Another key aspect of the psychotic personality is hatred, or what Bion symbolized as the (H) link. In other words, two subjects can be equally linked by (L) or (H), but the link is just as strong -- and just as needed -- in both cases.
For the psychotic part of the personality, the intolerance of frustration "manifests itself as violent hatred of internal and external reality" (ibid.). Furthermore, the hatred extends to those parts of the personality "that are used to establish contact with this reality and its recognition, that is, extends to everything that has the function of linking."
In The Great Lie, there is a whole section devoted to what the author calls seduction, that is, how so many intellectuals were -- and are! -- drawn to leftism despite its failures and outright horrors. The various chapters touch on what these "thinkers" have to do to their own minds in order to continue their belief in the unbelievable.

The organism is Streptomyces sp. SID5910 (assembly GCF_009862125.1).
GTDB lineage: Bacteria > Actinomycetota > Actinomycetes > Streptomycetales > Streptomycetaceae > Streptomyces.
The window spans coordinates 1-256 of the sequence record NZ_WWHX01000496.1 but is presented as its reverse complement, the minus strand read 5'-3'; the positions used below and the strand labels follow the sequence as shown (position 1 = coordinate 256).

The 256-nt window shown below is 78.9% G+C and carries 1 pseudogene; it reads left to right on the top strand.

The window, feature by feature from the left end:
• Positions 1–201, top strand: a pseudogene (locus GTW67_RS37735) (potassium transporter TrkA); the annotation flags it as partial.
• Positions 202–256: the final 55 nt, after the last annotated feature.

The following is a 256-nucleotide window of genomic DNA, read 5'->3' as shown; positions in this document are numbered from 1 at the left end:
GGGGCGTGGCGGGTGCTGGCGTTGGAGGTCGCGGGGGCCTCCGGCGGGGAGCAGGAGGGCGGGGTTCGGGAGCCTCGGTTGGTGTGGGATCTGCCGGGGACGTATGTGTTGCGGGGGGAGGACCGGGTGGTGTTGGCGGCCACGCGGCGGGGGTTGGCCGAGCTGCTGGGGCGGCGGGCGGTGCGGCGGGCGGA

In one sense, it is simply the secular analogue of the conversion experience, whereby one has a sudden insight into the redemption of a hopelessly fallen world (indeed, this pseudo-religious aspect is one reason why its adherents have such difficulty with critical thinking and self-awareness).
Russian victims of Soviet tyranny knew all about the reality of Marxism, which is why they could have nothing but contempt for western apologists such as Sartre, Chomsky, and all the rest. Ironically, an imprisoned Solzhenitsyn was at least (spiritually and intellectually) free enough to know that "Marxism has fallen so low that it can now arouse only contempt. No one in our country who wishes to be taken seriously, not even a schoolboy, can talk about Marxism today without a smile."
But western intellectuals still haven't gotten the memo. Or, more likely, consistent with Bion's theories, they simply attacked it away via their unsane principle that anti-communists were more dangerous than communists. The hate is still there, of course, just directed at the wrong people -- much as the left hates George Bush much more than the Islamists.
Well, what was intended to be a very brief introduction has metastasized into a post. To be continued.